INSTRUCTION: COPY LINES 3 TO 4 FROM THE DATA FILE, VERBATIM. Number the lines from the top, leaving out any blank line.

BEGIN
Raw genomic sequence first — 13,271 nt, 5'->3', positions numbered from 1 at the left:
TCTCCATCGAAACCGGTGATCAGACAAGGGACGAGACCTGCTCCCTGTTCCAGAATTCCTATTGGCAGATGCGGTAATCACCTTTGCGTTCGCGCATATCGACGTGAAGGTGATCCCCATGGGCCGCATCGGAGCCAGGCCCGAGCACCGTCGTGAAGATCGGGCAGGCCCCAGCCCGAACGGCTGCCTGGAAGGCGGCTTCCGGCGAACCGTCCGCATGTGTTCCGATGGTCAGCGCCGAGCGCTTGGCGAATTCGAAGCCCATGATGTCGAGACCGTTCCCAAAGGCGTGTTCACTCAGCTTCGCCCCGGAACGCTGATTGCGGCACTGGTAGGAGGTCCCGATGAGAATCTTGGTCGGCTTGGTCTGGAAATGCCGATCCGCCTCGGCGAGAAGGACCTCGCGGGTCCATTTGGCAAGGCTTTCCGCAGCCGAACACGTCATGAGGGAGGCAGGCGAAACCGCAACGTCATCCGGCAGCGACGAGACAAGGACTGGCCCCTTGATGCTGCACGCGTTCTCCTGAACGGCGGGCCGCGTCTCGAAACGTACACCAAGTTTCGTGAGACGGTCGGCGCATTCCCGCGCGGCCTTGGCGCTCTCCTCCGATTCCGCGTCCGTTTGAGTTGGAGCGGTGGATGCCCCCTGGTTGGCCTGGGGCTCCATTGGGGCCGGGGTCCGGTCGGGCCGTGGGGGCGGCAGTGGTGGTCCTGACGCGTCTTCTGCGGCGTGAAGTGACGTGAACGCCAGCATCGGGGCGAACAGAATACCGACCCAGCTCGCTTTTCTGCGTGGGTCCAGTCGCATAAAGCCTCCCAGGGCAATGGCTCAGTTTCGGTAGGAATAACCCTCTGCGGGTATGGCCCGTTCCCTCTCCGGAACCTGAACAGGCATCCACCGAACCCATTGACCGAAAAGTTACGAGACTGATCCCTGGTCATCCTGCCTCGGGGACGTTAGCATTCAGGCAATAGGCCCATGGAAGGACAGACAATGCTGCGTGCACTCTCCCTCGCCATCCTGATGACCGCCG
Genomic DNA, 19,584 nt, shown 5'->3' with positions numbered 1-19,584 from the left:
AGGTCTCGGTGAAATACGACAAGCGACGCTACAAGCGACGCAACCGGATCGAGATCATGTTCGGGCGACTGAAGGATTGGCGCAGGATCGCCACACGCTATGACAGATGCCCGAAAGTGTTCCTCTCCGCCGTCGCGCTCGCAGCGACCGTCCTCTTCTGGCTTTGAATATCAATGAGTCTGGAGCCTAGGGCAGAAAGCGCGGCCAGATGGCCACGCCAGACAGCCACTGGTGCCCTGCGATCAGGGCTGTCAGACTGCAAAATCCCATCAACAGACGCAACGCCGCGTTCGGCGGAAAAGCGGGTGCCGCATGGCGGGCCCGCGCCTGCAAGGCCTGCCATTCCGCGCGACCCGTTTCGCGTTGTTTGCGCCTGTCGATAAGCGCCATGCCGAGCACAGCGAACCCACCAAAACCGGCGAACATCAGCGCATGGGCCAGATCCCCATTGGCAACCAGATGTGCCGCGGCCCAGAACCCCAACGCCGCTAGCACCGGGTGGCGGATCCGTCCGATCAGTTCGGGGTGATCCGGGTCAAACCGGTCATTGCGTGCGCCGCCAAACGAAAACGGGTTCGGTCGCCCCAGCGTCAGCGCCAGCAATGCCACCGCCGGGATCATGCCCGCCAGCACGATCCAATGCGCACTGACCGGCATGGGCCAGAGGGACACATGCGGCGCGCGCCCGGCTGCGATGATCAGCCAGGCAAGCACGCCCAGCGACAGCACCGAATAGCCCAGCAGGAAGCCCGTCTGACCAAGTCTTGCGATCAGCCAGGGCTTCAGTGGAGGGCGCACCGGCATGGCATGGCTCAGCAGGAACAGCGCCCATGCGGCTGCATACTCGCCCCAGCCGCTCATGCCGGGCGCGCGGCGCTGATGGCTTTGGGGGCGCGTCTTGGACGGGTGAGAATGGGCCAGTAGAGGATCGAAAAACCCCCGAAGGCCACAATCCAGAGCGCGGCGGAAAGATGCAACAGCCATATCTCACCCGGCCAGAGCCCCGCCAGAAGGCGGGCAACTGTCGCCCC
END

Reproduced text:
Genomic DNA, 19,584 nt, shown 5'->3' with positions numbered 1-19,584 from the left:
AGGTCTCGGTGAAATACGACAAGCGACGCTACAAGCGACGCAACCGGATCGAGATCATGTTCGGGCGACTGAAGGATTGGCGCAGGATCGCCACACGCTATGACAGATGCCCGAAAGTGTTCCTCTCCGCCGTCGCGCTCGCAGCGACCGTCCTCTTCTGGCTTTGAATATCAATGAGTCTGGAGCCTAGGGCAGAAAGCGCGGCCAGATGGCCACGCCAGACAGCCACTGGTGCCCTGCGATCAGGGCTGTCAGACTGCAAAATCCCATCAACAGACGCAACGCCGCGTTCGGCGGAAAAGCGGGTGCCGCATGGCGGGCCCGCGCCTGCAAGGCCTGCCATTCCGCGCGACCCGTTTCGCGTTGTTTGCGCCTGTCGATAAGCGCCATGCCGAGCACAGCGAACCCACCAAAACCGGCGAACATCAGCGCATGGGCCAGATCCCCATTGGCAACCAGATGTGCCGCGGCCCAGAACCCCAACGCCGCTAGCACCGGGTGGCGGATCCGTCCGATCAGTTCGGGGTGATCCGGGTCAAACCGGTCATTGCGTGCGCCGCCAAACGAAAACGGGTTCGGTCGCCCCAGCGTCAGCGCCAGCAATGCCACCGCCGGGATCATGCCCGCCAGCACGATCCAATGCGCACTGACCGGCATGGGCCAGAGGGACACATGCGGCGCGCGCCCGGCTGCGATGATCAGCCAGGCAAGCACGCCCAGCGACAGCACCGAATAGCCCAGCAGGAAGCCCGTCTGACCAAGTCTTGCGATCAGCCAGGGCTTCAGTGGAGGGCGCACCGGCATGGCATGGCTCAGCAGGAACAGCGCCCATGCGGCTGCATACTCGCCCCAGCCGCTCATGCCGGGCGCGCGGCGCTGATGGCTTTGGGGGCGCGTCTTGGACGGGTGAGAATGGGCCAGTAGAGGATCGAAAAACCCCCGAAGGCCACAATCCAGAGCGCGGCGGAAAGATGCAACAGCCATATCTCACCCGGCCAGAGCCCCGCCAGAAGGCGGGCAACTGTCGCCCC